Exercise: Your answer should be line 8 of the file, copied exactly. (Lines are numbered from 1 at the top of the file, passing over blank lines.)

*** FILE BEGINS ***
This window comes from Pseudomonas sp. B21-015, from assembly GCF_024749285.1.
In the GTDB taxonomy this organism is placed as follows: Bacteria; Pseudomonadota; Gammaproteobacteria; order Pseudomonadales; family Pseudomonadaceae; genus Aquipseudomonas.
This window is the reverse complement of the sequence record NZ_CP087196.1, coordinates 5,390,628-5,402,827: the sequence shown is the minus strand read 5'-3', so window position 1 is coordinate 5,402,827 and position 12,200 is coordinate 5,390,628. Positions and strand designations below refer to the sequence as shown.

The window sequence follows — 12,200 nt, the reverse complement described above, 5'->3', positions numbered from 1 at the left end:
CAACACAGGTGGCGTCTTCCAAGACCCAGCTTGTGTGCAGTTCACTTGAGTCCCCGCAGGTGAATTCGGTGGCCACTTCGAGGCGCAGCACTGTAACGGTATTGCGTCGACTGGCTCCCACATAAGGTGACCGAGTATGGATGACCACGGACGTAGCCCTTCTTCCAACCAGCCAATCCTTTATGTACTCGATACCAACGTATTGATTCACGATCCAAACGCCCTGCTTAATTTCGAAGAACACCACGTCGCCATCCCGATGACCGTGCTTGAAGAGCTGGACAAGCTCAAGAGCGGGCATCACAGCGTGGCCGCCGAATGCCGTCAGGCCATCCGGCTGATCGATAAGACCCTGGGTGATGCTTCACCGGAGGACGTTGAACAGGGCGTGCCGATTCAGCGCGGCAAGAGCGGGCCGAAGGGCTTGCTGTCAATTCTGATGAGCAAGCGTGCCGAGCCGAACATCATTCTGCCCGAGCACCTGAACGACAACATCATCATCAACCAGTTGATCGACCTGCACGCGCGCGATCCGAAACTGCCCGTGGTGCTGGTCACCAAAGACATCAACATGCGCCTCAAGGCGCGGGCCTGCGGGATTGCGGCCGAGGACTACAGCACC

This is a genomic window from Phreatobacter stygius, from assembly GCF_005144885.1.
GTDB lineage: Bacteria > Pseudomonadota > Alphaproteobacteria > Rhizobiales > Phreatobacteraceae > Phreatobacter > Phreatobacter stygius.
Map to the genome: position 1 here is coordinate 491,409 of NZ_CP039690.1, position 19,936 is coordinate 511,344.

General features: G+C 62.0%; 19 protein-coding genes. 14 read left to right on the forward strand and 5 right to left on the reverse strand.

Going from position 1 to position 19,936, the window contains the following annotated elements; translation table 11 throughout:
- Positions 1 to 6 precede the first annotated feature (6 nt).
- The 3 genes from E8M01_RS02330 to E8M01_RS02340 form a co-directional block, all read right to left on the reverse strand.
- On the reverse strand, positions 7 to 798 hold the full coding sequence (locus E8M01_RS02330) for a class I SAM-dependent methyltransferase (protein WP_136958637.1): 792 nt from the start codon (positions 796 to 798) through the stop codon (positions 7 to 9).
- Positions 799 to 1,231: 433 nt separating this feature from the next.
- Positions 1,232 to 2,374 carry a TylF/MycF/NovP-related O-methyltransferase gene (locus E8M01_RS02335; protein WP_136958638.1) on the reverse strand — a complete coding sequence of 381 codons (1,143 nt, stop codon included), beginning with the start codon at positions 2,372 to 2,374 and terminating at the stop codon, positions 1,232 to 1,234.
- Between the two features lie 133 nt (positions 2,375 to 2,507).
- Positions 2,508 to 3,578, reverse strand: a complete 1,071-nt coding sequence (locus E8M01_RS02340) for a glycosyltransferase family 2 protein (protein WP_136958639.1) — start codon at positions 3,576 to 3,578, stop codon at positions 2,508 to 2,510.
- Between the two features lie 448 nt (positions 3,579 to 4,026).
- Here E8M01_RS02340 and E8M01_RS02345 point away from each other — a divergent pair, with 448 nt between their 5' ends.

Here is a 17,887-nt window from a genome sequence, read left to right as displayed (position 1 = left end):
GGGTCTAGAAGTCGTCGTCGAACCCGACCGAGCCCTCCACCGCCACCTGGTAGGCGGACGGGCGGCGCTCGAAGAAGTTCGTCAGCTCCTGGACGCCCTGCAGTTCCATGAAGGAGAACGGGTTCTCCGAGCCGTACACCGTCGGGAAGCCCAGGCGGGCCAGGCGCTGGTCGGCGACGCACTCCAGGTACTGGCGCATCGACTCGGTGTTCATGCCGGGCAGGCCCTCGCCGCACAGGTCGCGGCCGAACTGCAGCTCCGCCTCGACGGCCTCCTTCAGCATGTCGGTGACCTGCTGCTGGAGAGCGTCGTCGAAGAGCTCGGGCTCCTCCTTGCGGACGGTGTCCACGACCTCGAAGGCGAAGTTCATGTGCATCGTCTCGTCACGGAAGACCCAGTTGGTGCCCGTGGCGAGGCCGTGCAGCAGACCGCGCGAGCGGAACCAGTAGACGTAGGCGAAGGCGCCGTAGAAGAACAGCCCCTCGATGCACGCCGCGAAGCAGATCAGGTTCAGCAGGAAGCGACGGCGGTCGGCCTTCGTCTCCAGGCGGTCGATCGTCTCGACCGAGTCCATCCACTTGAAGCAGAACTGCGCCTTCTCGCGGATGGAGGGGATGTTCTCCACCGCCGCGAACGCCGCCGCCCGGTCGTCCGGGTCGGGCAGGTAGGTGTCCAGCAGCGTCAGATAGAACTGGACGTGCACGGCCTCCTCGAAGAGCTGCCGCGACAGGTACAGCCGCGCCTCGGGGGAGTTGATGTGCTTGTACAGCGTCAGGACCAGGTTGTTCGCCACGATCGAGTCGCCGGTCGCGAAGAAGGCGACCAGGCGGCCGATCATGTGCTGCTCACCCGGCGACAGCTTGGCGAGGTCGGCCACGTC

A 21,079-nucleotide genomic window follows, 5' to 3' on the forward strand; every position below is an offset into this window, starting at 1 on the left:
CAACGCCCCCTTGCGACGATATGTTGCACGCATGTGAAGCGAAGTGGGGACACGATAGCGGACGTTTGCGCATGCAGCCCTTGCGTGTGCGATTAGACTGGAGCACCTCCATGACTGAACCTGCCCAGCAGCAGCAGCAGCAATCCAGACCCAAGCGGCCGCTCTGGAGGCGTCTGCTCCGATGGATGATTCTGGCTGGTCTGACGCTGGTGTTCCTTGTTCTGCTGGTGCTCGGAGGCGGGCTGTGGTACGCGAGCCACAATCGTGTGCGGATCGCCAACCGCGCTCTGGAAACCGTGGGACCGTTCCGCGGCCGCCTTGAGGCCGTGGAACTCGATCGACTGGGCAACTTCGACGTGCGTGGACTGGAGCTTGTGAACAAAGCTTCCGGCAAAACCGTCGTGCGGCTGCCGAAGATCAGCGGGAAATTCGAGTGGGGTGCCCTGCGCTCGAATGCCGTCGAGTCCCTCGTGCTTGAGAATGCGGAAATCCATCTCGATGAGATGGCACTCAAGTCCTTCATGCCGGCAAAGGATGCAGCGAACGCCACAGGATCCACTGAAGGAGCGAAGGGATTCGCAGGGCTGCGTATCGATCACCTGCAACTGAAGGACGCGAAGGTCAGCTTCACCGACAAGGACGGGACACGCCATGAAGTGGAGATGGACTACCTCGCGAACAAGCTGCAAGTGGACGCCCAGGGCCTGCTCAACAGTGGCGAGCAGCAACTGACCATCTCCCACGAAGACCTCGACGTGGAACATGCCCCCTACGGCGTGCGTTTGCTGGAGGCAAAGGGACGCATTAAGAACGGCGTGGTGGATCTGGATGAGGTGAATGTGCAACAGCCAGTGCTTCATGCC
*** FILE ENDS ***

Map to the genome: position 1 here is coordinate 491,409 of NZ_CP039690.1, position 19,936 is coordinate 511,344.